TONY Morrison is proud of his family history, steeped in the pioneering Chisholm clan.
So it’s not without a pang that he’s selling the last Chisholm property in the Goulburn district to Sydney interests.
In three months he and wife Sue will leave the 1500- acre plus South Raeburn holding at Breadalbane, their home and livelihood for nearly 50 years. They’re shifting to a smaller property just west of Goulburn.
“It’s time to move,” Mr Morrison said.
“We don’t still want to be running the place when we’re 80 and we don’t want to leave it to our children to sort out.
“It’s part of the changes that are happening; together with successive generations, properties are becoming smaller and there are more opportunities off farm.”
As Mrs Morrison forthrightly says: “Nothing lasts forever.”
The days are gone when Mr Morrison’s great-great grandfather James Chisholm could carve off 10,000 acres of his massive 40,000-acre estate for one of his nine sons. In subsequent years Clan Chisholm held numerous well known properties in the Goulburn district including James’s home Kippilaw, Merrilla, Winderadeen, Lerida and Raeburn.
The latter was split in 1965 for the three daughters of Gerald Chisholm, including Margaret, Mr Morrison’s mother, who received South Raeburn. North Raeburn was sold in 2010.
Mr Morrison said he never thought he’d be the last one to sell. The property has been on the market since 2011 and a sale was negotiated late last year.
“But it’s the right decision and we want to get out while we’re fit,” he said.
The couple has many fond memories, including the numerous charity fundraisers hosted in their famous and historic woolshed. There have been fashion parades for Goulburn and District Palliative Care, bush dances, private parties, school events and many community gettogethers.
The shed was designed naturally for shearing, with a raised board, but also as a hall, which Breadalbane lacked.
The original Chisholms’ penchant for community involvement ran through the generations; Mr Morrison’s grandmother donated land for Breadalbane’s church while he has given land for the hall and park.
Continual on-farm improvement has been another bugbear of the former NSW Farmers Association Goulburn branch president.
“There have been some massive changes here, though quite incremental, in the past 50 years. You have to keep up with the times,” Mr Morrison said.
“We’ve tried something new every year. It keeps you in the game.”
A focus on productivity and turnover has taken South Raeburn from a traditional merino property to one concentrated on prime lambs and cattle and top quality pasture. Once it was 80 per cent reliant on wool but now it’s closer to 20pc.
More recently the Morrisons have used recycled sewage, comprising 50pc sewage ash and 50pc lime, to fertilise pastures, at the same time correcting soil acidity and boosting productivity.
• Riding the downturn
There have been plenty of tough times too.
From the wool boom of the 1950s when they took up the property, drought gripped in the early 1970s and started the industry’s decline.
Sheep that made it to market sold for as little as $4/head. Elsewhere, they were simply being shot.
Nationally the flock dwindled from 180 million to 100m.
“We never shot a sheep or cow but there were farmers who shot both,” Mr Morrison said.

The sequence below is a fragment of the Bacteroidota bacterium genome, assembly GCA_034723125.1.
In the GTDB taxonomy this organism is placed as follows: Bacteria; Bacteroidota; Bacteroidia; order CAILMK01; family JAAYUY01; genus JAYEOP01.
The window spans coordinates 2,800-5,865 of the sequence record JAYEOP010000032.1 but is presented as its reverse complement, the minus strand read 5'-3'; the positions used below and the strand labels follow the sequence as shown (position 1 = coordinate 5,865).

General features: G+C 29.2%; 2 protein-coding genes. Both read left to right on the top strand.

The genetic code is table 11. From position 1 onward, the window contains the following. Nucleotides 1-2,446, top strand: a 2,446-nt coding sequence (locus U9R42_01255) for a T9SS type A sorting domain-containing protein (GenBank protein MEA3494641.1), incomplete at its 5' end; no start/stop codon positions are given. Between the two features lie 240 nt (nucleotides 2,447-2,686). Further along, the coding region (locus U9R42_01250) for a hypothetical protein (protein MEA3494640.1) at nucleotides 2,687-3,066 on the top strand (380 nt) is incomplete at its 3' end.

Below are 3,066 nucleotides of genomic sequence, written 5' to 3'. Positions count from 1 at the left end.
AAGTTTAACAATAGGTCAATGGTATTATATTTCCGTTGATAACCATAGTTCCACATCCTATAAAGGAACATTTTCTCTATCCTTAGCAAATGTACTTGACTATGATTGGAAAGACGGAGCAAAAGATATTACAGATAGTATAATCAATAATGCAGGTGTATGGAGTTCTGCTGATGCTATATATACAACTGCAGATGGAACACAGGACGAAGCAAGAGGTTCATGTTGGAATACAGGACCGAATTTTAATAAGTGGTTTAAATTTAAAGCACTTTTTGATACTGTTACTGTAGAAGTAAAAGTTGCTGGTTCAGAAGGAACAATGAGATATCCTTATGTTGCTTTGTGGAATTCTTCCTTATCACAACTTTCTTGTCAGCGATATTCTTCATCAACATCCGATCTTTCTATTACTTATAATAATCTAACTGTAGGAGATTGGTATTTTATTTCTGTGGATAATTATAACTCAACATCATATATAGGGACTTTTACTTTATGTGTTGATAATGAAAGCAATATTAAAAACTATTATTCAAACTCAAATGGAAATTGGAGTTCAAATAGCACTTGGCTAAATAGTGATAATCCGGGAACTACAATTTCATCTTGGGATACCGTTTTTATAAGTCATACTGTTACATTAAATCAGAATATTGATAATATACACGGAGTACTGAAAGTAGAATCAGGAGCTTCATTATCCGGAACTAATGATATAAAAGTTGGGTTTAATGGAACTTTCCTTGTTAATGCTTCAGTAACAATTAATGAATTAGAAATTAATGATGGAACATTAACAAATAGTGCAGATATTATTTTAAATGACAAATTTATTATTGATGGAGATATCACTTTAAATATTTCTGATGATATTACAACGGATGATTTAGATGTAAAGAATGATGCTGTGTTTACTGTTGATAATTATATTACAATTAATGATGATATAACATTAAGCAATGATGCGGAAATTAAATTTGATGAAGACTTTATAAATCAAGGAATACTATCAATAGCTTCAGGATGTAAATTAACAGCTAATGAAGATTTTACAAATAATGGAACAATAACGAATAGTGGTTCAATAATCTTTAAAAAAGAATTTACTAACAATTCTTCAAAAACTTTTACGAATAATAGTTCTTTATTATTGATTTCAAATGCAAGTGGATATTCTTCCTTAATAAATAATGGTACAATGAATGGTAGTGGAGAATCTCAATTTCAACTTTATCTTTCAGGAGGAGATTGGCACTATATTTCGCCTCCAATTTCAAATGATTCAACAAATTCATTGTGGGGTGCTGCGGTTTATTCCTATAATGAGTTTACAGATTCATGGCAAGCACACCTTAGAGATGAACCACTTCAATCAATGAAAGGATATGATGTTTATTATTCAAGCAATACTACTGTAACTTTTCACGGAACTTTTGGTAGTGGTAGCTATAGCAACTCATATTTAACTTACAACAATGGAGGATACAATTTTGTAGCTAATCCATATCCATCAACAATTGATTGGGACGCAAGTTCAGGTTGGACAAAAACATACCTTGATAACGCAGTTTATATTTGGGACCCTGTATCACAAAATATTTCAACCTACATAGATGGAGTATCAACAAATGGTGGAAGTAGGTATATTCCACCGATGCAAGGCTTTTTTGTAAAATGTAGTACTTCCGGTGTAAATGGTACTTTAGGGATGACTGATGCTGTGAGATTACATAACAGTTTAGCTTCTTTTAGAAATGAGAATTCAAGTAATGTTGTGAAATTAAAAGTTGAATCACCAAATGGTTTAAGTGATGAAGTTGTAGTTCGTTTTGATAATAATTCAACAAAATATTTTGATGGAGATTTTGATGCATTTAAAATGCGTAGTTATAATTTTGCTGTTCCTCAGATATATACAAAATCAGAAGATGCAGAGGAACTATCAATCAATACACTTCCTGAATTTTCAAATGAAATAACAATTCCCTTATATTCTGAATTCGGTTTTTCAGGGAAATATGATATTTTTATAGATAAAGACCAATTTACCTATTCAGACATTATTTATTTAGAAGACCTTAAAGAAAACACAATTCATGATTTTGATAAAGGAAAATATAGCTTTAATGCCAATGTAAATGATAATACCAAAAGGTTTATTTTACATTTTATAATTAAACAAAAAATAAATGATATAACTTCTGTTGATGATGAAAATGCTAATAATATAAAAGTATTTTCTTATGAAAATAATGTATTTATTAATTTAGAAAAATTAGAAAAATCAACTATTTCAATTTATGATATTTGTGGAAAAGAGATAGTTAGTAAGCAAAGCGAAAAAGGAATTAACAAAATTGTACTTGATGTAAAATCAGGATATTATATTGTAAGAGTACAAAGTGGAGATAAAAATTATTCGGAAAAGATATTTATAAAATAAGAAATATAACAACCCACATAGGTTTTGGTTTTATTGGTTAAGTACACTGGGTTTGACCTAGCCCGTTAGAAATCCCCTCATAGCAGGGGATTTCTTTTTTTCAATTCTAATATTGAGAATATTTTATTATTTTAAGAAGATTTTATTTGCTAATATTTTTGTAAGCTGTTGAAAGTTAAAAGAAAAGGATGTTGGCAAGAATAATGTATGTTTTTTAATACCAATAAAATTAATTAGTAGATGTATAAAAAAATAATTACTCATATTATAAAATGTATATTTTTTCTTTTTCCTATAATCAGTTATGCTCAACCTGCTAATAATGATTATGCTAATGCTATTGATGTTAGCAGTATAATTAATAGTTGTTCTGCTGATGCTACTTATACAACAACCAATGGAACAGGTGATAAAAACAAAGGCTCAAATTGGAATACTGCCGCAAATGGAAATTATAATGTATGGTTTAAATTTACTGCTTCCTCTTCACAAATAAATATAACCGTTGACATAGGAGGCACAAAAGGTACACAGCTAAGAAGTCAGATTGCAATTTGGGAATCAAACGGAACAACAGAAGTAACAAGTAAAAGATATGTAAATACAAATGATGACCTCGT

“I don’t subscribe to the idea farming is a tough life but it certainly has its moments. (Other times) you drive around and just say to yourself how beautiful the place is.”
They lived through OJD and what he described as its mismanagement and the abolition of the wool floor price, driven largely by Goulburn district grazier Jim Maple Brown.
Mr Morrison was involved in many of these issues through NSW Farmers. He also chaired the Goulburn Saleyards Committee and spoke his mind on delays in building the proposed new facility in Mazamet Rd.
All the while he’s been deeply involved in Landcare, even before the movement started in earnest, and has taken a deep interest in pasture improvement on South Raeburn.
The Morrisons have also witnessed changes in their village. When they moved to the property, Breadalbane boasted a store, service station, school for 30 children and a post office. Now there’s just a school for eight students.
The stresses have changed the nature of farming. In this area Mr Morrison sees greater subdivision, to which he believes Goulburn is suited, and the trend creeping increasingly to Upper Lachlan due to planning law changes.
“There are opportunities there but I personally couldn’t subdivide this place. It would be vandalism because it is a beautifully crafted working property,” he said.
“But for the rest of the country, if families can survive and retain economic areas of 2500-3000 acres, I can only see increasing areas of the region being amalgamated and sold to people who can afford them and a more corporate, rather than family structure arising.”
Mr Morrison said it had always been his goal to pass the property on to his children but the “terms of trade had changed” and graziers needed much larger tracts to make a living.
The buyers of South Raeburn plan to run the property in its current form.
For his part, Mr Morrison plans to “stay involved” in farming in one way or another, But the couple also has other interests to pursue, some travel and time with their three children and grandchildren.
“We’ve bought and sold about six places in our time and you just move on,” Mr Morrison told the Post.
“But we’ll have special memories of this place because it’s been a lifetime’s work. It’s been an adventure.”